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Also known as the Republic of Central Africa, the Central African Republic is a landlocked nation in the central region of Africa. It is bounded by Chad, Sudan, South Sudan, the Democratic Republic of the Congo, the Republic of the Congo, and Cameroon.

Prior to its independence from France in the late 1950s, there was no sense of a common culture among its indigenous people, whose loyalty were with their clans, tribes, and villages. After colonization, a sense of affinity developed among river people, forest people, or grassland people.

The region that was to become the Central African Republic was populated about ten thousand years ago, when desertification led hunter-gatherer people to move into Central Africa, where some of them eventually took up farming. The earliest inhabitants were probably ancestors of the Aka (Pygmy) people, who lived in the western and southern forested regions. From 1,000 BC to about 1,000 AD, other groups of people settled in the area.

Slave traders began raiding the are during the 16th and 17th centuries, when several people from the region were captured and sent to various parts of the world. In the 19th century, the Bobangi people became major slave traders, selling their captives to the Americas.

European occupation of Central Africa began in the late 1800s. French, Germans and Belgians arrived in the area in 1885. Portions of what is now the Central African Republic were occupied by the Germans for a short time before being ceded to France after World War I.

French Equatorial Africa was established in 1920, and concessions were awarded to private companies who stripped the region's resources as quickly as possible, with France taking a portion of the profits.

French colonial administrators favored some indigenous groups over others, creating rivalries and conflicts among the local people that persisted even after independence was achieved. Although its current government does not allow the use of ethnic names in government documents, most everyone is aware of the ethnicity of others, and this figures highly in daily life and politics. The nation is divided into more than eighty ethnic groups, each with its own language.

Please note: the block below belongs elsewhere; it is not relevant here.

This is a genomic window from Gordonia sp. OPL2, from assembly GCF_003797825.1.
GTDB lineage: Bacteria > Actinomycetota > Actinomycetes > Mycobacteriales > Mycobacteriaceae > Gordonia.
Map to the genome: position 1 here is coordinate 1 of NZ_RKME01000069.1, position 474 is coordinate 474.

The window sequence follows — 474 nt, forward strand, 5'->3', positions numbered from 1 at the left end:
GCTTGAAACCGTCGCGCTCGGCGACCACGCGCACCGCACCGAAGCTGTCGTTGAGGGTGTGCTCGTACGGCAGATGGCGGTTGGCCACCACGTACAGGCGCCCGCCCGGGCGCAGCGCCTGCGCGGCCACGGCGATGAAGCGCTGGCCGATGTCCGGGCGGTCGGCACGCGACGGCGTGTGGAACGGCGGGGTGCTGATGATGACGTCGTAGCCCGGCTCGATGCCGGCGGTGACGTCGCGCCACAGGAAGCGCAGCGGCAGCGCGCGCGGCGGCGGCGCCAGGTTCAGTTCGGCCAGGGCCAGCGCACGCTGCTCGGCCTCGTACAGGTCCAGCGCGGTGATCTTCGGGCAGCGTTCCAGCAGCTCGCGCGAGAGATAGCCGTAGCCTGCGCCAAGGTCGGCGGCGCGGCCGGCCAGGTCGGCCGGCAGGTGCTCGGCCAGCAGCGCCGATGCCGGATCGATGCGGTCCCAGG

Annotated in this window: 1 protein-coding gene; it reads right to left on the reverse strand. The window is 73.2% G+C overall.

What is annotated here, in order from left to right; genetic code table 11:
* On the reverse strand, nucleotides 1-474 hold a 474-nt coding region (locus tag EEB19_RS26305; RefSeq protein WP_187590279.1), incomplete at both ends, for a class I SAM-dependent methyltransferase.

After colonization by the French, the subdued population began to communicate in a language that became known as Sango, a form of pidgin that was used by the militia, laborers, and servants, and people who lived along the Upper Ubangi River. By 1910, Sango had become the common language used by those who had contact with whites. It was adopted by Christian missionaries, who published written material in Sango. Since independence, most people in the Central African Republican have become fluent in Sango, even within households. Today, French and Sango are the official languages of the country.

Since independence, the Central African Republic has experienced several coups, attempted coups, suspensions of the constitution, and human rights violations against political opponents, and it has been engaged in a series of civil wars beginning in 2004

Its population has quadrupled since 1960, and the United Nations estimates that more than ten percent of its population between 15-49 is HIV positive. Approximately half of the adult population of the country is illiterate. The per capita income of the Central African Republic is one of the lowest in the world, although the country is believed to have an extensive black market.

Human rights groups cite instances of mob violence, the prevalence of female genital mutilation, human trafficking, child labor, and discrimination against women and Pygmies. Freedom of movement is limited in the north because of state actions, armed bandits, and fighting between government and non-government forces. Violence against women and children occurs in relation to charges of witchcraft, which is a criminal offense under the law.

The terrain of the Central African Republic is mostly plateau, covered by savannah, with dense topical forests in the south and a semi-desert terrain in the east. There are mountains in the northeast, some reaching heights of more than four thousand feet. There are no railroads, and the country's road system is poor, so rivers are the main source of transport. There are several rivers and other waterways, but only the Ubangi River is navigable for commerce.

There are several species of antelope, as well as baboons, buffalo, and elephants in the savannahs, while the rainforests house chimpanzees, gorillas, and other primates, as well as leopards, and there are several species of fish, crocodiles, and hippopotamuses in the rivers.



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